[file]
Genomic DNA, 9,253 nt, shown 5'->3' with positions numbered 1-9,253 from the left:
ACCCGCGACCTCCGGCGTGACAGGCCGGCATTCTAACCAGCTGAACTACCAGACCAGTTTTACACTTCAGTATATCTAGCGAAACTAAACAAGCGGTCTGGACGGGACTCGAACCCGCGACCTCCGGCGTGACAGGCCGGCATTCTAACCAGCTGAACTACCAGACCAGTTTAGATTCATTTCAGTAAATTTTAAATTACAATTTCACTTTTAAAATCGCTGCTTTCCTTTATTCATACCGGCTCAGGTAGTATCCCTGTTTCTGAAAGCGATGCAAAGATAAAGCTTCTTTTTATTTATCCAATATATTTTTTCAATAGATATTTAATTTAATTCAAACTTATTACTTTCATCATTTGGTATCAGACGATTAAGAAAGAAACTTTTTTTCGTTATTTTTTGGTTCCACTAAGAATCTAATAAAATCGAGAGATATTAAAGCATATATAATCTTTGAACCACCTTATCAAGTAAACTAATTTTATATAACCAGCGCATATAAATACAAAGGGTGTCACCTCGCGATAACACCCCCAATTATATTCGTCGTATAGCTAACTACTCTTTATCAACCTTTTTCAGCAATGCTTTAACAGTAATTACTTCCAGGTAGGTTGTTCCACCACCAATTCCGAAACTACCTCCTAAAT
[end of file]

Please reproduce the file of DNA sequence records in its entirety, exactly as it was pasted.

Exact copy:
Genomic DNA, 9,253 nt, shown 5'->3' with positions numbered 1-9,253 from the left:
ACCCGCGACCTCCGGCGTGACAGGCCGGCATTCTAACCAGCTGAACTACCAGACCAGTTTTACACTTCAGTATATCTAGCGAAACTAAACAAGCGGTCTGGACGGGACTCGAACCCGCGACCTCCGGCGTGACAGGCCGGCATTCTAACCAGCTGAACTACCAGACCAGTTTAGATTCATTTCAGTAAATTTTAAATTACAATTTCACTTTTAAAATCGCTGCTTTCCTTTATTCATACCGGCTCAGGTAGTATCCCTGTTTCTGAAAGCGATGCAAAGATAAAGCTTCTTTTTATTTATCCAATATATTTTTTCAATAGATATTTAATTTAATTCAAACTTATTACTTTCATCATTTGGTATCAGACGATTAAGAAAGAAACTTTTTTTCGTTATTTTTTGGTTCCACTAAGAATCTAATAAAATCGAGAGATATTAAAGCATATATAATCTTTGAACCACCTTATCAAGTAAACTAATTTTATATAACCAGCGCATATAAATACAAAGGGTGTCACCTCGCGATAACACCCCCAATTATATTCGTCGTATAGCTAACTACTCTTTATCAACCTTTTTCAGCAATGCTTTAACAGTAATTACTTCCAGGTAGGTTGTTCCACCACCAATTCCGAAACTACCTCCTAAAT